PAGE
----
Waste heat

Waste heat is by necessity produced both by machines that do work and in other processes that use energy, for example in a refrigerator warming the room air or a combustion engine releasing heat into the environment.

Waste heat is the by-product heat of machines and technical processes for which no useful application is found.

A fraction of input energy is always converted to heat by friction between machine parts and other processes such as liquid friction (see: viscosity).

Mechanical drives can be designed to run smoothly, with little loss of energy to heat. Machines for conversion of energy contained in fuels to mechanical work or electric energy produce large amounts of waste heat (see: Second law of thermodynamics).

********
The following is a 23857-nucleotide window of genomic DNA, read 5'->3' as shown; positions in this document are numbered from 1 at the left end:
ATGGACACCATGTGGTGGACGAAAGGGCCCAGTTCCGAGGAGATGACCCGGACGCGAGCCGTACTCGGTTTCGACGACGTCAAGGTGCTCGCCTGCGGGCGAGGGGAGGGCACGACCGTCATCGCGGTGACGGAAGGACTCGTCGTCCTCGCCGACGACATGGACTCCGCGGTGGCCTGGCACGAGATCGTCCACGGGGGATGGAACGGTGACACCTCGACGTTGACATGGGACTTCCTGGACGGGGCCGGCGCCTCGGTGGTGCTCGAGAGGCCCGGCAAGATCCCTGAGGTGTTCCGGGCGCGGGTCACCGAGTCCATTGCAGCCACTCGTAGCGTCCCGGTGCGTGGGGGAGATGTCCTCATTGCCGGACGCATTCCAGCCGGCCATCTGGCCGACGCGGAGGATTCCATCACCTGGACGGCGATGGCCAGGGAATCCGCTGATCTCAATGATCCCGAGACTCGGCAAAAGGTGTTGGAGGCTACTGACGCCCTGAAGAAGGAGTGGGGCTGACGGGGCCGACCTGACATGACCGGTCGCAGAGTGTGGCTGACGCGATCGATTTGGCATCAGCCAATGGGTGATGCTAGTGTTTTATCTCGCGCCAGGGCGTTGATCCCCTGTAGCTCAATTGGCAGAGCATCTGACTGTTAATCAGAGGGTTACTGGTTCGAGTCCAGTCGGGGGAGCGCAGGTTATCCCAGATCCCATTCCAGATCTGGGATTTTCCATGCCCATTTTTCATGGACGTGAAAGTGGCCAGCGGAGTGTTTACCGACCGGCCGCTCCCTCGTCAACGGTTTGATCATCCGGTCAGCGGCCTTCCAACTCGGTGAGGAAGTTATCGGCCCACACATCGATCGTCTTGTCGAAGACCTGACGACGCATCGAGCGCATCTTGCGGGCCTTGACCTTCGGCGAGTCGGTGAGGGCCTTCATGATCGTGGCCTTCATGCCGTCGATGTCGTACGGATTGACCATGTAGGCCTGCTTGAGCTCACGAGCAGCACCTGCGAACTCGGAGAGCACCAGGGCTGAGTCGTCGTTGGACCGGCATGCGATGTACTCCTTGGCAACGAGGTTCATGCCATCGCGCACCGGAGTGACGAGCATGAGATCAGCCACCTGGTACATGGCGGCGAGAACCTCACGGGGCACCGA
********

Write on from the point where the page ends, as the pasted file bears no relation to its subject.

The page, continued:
This waste heat can be re-used if a cogeneration system is used. It is hard to use waste heat because it is difficult to transport the heat to another place, and it is difficult to store the heat for use at another time.

In electrification of waste heat, organic matter can be used as a working medium to produce electricity on much lower temperatures compared to the water steam cycle.